It’s that time again when we start seeing articles featuring AdTech predictions for the upcoming new year.
Instead of presenting you with another run-of-the-mill post about what we think will happen in AdTech in 2019, however, we’re going to look at what the data tells us.
We’ve analyzed a number of AdTech-related topics that are set to grow in 2019 based on recent events, news, and data from a number of industry sources.
Below are three topics that we’ll see a lot of in 2019.
1. GDPR Investigations
While the doomsday event that many thought would happen never came, the regulation is still in its early days, and if the events of 2018 are anything to go by, then 2019 will surely bring with it a number of investigations into how companies are complying – or not complying – with the GDPR.
The recent investigation and subsequent ruling by the French data-protection authority, CNIL, into mobile AdTech vendor Vectaury highlighted the fact that data-protection agencies are taking note and taking action.
CNIL wasn’t the only authority to launch an investigation in 2018. Both the Dutch Data-Protection Authority (Dutch DPA) and UK’s Information Commissioner‘s Office (ICO) fined ride-share app Uber €600,000 and €433,000, respectively, for not declaring a data breach within 72 hours. The data breach in question occurred in 2016, but was only made public over a year later.
This is in addition to the lawsuits brought forward by European consumer-rights organization Noyb against Google and Facebook for their non-compliant GDPR practices, as well as a series of complaints filed by Privacy International against Criteo, Tapad, Quantcast, Acxiom, Oracle, Equifax and Experian for their consumer-profiling practices.
The bottom line: It seems that this is really only the tip of the iceberg, and we’ll likely seen a more high-profile AdTech company face the music in 2019.
2. Advanced TV
The rise in popularity of streaming services like Netflix, Roku and Hulu has brought with it new opportunities for advertisers in a new form of TV known as advanced TV – i.e. all forms of non-traditional TV, such as smart TVs and over-the-top (OTT) devices.
To highlight this trend, we only need to look at Roku’s advertising revenue, which surpassed its hardware revenue in Q2 of 2018.
Roku’s advertising revenue increased by 96% year-over-year in Q2 of 2018, compared to a 24% increase in player (hardware) revenue for the same period, but Roku isn’t the only digital-TV player to have experienced solid ad revenue results.
Hulu’s ad revenue also reached a new high in 2017 when it hit $1 billion, which will no doubt increase in 2019 as its subscriber base grows.
It also appears that Netflix, which currently only offers an ad-free, paid subscription, may introduce advertising at some stage to counter a bottoming out of paid subscribers.
Results from a 2018 survey by Advertiser Perceptions (commissioned by Videology) underpin the stellar ad revenue results from the above companies, finding that 79% of advertisers expect to use Advanced TV over the next 12 months.
However, as we’ve seen in other areas of online advertising (think mobile), where there’s an increse in ad dollars, there’s also an increase in ad fraud. Advertisers will not only experience a new set of opportunities with advanced TV, but will also have to deal with the long-standing challenges of ad fraud and brand safety.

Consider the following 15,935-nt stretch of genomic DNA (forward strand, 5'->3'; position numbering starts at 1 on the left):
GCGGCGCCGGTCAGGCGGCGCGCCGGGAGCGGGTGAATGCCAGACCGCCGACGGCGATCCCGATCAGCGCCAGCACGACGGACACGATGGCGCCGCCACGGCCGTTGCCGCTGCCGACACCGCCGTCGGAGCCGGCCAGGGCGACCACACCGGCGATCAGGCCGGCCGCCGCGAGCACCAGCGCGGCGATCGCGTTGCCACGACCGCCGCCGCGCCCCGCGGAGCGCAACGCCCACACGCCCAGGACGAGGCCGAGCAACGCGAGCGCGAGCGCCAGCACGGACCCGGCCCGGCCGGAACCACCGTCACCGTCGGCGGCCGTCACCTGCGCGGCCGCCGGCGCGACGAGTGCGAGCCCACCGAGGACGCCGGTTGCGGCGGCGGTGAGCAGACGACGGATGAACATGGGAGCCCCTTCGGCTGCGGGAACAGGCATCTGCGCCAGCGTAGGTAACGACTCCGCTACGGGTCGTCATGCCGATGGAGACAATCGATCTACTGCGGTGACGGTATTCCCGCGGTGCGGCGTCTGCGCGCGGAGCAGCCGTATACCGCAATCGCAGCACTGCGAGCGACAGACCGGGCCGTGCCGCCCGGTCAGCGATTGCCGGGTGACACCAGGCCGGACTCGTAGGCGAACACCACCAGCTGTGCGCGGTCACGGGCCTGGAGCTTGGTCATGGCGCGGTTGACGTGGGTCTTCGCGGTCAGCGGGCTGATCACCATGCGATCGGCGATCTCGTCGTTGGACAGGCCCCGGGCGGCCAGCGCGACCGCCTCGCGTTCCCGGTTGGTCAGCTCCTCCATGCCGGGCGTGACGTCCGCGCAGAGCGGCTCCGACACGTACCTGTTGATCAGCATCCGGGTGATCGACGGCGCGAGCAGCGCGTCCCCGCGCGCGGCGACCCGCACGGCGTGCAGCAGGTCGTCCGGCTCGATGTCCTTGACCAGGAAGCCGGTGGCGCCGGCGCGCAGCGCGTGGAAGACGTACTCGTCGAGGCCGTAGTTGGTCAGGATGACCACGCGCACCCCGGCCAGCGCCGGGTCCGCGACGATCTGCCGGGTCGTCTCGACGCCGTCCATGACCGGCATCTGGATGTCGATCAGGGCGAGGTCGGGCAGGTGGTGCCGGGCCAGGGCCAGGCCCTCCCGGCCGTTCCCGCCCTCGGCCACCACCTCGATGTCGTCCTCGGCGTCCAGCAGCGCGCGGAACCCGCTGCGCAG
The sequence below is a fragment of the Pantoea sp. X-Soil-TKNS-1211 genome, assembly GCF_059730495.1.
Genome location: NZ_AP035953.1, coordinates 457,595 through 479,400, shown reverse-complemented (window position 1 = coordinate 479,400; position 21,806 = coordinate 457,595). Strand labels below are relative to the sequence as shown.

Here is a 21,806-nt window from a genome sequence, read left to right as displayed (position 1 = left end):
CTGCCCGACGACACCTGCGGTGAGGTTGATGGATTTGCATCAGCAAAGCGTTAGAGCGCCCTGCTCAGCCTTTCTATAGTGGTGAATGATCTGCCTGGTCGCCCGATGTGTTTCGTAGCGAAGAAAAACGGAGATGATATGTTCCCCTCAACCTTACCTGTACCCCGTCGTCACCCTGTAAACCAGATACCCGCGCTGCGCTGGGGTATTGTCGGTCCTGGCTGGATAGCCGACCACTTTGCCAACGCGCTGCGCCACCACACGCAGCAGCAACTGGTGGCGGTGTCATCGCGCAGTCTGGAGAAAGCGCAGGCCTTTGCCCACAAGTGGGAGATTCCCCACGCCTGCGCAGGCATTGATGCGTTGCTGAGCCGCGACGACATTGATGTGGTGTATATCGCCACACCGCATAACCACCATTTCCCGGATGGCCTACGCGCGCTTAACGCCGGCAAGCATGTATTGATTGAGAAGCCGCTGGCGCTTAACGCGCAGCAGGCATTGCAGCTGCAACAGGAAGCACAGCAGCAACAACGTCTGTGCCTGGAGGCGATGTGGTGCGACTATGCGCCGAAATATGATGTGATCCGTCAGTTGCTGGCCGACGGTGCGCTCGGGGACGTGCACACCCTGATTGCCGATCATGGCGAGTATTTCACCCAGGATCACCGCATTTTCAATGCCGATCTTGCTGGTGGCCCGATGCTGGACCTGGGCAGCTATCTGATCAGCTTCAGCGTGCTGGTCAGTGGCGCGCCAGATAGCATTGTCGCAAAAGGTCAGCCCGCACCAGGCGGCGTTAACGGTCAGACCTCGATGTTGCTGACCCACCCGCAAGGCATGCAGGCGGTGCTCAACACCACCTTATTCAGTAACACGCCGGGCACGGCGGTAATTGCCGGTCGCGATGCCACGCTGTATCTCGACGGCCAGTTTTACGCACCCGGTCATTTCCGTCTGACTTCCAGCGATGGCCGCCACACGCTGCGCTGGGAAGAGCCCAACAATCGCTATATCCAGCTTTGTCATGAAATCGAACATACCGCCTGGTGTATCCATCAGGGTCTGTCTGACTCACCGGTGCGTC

The bottom line: As more consumers turn their back on traditional TV and opt for services like ad-supported Roku and Hulu, the opportunities (and challenges) for advertisers will only rise.
3. Ad Fraud
By no means a new thing in AdTech, ad fraud is set to enter a new phase in 2019 when, for the first time in the history of online advertising, the FBI launched an investigation and arrested eight people in connection to a massive ad-fraud operation.
Ad fraud comes in many forms – from hidden ads and domain spoofing to the more sophisticated and organized operations, such as those that caught the attention of the FBI – and 2018 witnessed a number of events that are making inroads into this multi-billion dollar problem.
Apart from the recent FBI investigation, this year saw a continual rise in the adoption of ads.txt – an IAB-led initiative designed to eliminate domain spoofing and illegitimate inventory arbitrage.
Research conducted by Pixalate points to a 5.4x rise in ads.txt adoption for 2018, signaling that this upward trend is set to continue into 2019.
The bottom line: The idea of eliminating, or at least reducing, ad fraud has been talked about for years with little or no change; however, the FBI’s involvement and the success of ads.txt could change the course of ad fraud in the coming year. However, we’ll also likely see ad fraud expand into emerging areas of online advertising, such as OTT.
Other Areas to Watch in 2019
Apart from the three topics listed above, we’ll no doubt hear more about the following topics in 2019:
Digital out-of-home (OOH): Similar to advanced TV, DOOH will continue to become a popular medium to explore for some brands that are looking to reach audiences outside of the display world.
Direct-to-consumer (DTC) brands: With the direct-to-consumer (DTC) revolution in full swing, we’ll see more talk of DTC brands in the new year.
Voice search: While 2019 won’t go down as the year of voice search, we’ll likely see more stories emerge of how this new medium will look in the coming years and what opportunities advertisers will have to discover.
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